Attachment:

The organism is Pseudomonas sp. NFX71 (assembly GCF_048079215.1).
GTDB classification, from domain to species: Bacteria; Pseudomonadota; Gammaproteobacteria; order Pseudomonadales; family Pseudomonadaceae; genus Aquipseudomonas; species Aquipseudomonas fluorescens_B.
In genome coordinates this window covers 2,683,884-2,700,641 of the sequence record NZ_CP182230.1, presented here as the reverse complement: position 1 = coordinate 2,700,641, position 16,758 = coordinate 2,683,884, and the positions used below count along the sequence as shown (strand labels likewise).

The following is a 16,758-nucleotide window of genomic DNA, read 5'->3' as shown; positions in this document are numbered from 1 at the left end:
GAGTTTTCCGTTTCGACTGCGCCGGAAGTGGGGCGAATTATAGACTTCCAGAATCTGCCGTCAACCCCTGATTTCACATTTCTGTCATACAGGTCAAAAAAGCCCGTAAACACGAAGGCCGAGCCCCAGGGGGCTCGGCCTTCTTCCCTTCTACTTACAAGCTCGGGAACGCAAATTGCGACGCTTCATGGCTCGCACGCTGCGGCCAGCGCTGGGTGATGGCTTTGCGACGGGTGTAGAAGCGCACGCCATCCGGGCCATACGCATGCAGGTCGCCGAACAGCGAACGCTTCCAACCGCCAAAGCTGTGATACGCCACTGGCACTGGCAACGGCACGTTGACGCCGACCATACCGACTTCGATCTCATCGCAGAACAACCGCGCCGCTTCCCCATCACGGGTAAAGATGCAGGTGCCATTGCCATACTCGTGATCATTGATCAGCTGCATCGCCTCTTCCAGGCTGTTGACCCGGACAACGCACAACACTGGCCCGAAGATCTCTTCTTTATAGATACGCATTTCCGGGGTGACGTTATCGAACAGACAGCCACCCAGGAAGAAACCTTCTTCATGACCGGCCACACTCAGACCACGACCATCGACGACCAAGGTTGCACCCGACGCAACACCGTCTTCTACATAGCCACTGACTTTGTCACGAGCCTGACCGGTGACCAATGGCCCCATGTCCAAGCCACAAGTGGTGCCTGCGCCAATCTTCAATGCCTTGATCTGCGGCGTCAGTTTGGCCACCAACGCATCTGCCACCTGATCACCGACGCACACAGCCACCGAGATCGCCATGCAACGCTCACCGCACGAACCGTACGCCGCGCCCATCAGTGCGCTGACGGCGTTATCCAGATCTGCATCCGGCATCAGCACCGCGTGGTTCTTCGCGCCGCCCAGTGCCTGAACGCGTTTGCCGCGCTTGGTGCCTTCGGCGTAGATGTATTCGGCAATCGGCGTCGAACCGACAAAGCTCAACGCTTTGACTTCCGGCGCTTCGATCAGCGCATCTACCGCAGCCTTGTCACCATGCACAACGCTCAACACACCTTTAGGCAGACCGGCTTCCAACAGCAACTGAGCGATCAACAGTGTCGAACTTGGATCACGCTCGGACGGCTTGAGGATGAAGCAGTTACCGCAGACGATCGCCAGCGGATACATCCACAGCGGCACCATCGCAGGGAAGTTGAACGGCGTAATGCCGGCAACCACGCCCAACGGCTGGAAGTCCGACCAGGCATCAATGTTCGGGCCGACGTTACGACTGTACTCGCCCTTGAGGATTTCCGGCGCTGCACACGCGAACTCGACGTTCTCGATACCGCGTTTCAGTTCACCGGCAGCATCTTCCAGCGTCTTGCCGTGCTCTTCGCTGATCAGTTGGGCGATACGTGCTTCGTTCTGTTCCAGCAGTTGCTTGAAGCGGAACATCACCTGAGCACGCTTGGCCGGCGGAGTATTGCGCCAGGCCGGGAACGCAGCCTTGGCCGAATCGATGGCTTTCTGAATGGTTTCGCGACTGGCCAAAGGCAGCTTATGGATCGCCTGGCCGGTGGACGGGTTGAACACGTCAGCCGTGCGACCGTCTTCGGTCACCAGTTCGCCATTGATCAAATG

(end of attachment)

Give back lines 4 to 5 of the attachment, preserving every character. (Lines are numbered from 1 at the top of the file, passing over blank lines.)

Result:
The following is a 16,758-nucleotide window of genomic DNA, read 5'->3' as shown; positions in this document are numbered from 1 at the left end:
GAGTTTTCCGTTTCGACTGCGCCGGAAGTGGGGCGAATTATAGACTTCCAGAATCTGCCGTCAACCCCTGATTTCACATTTCTGTCATACAGGTCAAAAAAGCCCGTAAACACGAAGGCCGAGCCCCAGGGGGCTCGGCCTTCTTCCCTTCTACTTACAAGCTCGGGAACGCAAATTGCGACGCTTCATGGCTCGCACGCTGCGGCCAGCGCTGGGTGATGGCTTTGCGACGGGTGTAGAAGCGCACGCCATCCGGGCCATACGCATGCAGGTCGCCGAACAGCGAACGCTTCCAACCGCCAAAGCTGTGATACGCCACTGGCACTGGCAACGGCACGTTGACGCCGACCATACCGACTTCGATCTCATCGCAGAACAACCGCGCCGCTTCCCCATCACGGGTAAAGATGCAGGTGCCATTGCCATACTCGTGATCATTGATCAGCTGCATCGCCTCTTCCAGGCTGTTGACCCGGACAACGCACAACACTGGCCCGAAGATCTCTTCTTTATAGATACGCATTTCCGGGGTGACGTTATCGAACAGACAGCCACCCAGGAAGAAACCTTCTTCATGACCGGCCACACTCAGACCACGACCATCGACGACCAAGGTTGCACCCGACGCAACACCGTCTTCTACATAGCCACTGACTTTGTCACGAGCCTGACCGGTGACCAATGGCCCCATGTCCAAGCCACAAGTGGTGCCTGCGCCAATCTTCAATGCCTTGATCTGCGGCGTCAGTTTGGCCACCAACGCATCTGCCACCTGATCACCGACGCACACAGCCACCGAGATCGCCATGCAACGCTCACCGCACGAACCGTACGCCGCGCCCATCAGTGCGCTGACGGCGTTATCCAGATCTGCATCCGGCATCAGCACCGCGTGGTTCTTCGCGCCGCCCAGTGCCTGAACGCGTTTGCCGCGCTTGGTGCCTTCGGCGTAGATGTATTCGGCAATCGGCGTCGAACCGACAAAGCTCAACGCTTTGACTTCCGGCGCTTCGATCAGCGCATCTACCGCAGCCTTGTCACCATGCACAACGCTCAACACACCTTTAGGCAGACCGGCTTCCAACAGCAACTGAGCGATCAACAGTGTCGAACTTGGATCACGCTCGGACGGCTTGAGGATGAAGCAGTTACCGCAGACGATCGCCAGCGGATACATCCACAGCGGCACCATCGCAGGGAAGTTGAACGGCGTAATGCCGGCAACCACGCCCAACGGCTGGAAGTCCGACCAGGCATCAATGTTCGGGCCGACGTTACGACTGTACTCGCCCTTGAGGATTTCCGGCGCTGCACACGCGAACTCGACGTTCTCGATACCGCGTTTCAGTTCACCGGCAGCATCTTCCAGCGTCTTGCCGTGCTCTTCGCTGATCAGTTGGGCGATACGTGCTTCGTTCTGTTCCAGCAGTTGCTTGAAGCGGAACATCACCTGAGCACGCTTGGCCGGCGGAGTATTGCGCCAGGCCGGGAACGCAGCCTTGGCCGAATCGATGGCTTTCTGAATGGTTTCGCGACTGGCCAAAGGCAGCTTATGGATCGCCTGGCCGGTGGACGGGTTGAACACGTCAGCCGTGCGACCGTCTTCGGTCACCAGTTCGCCATTGATCAAATG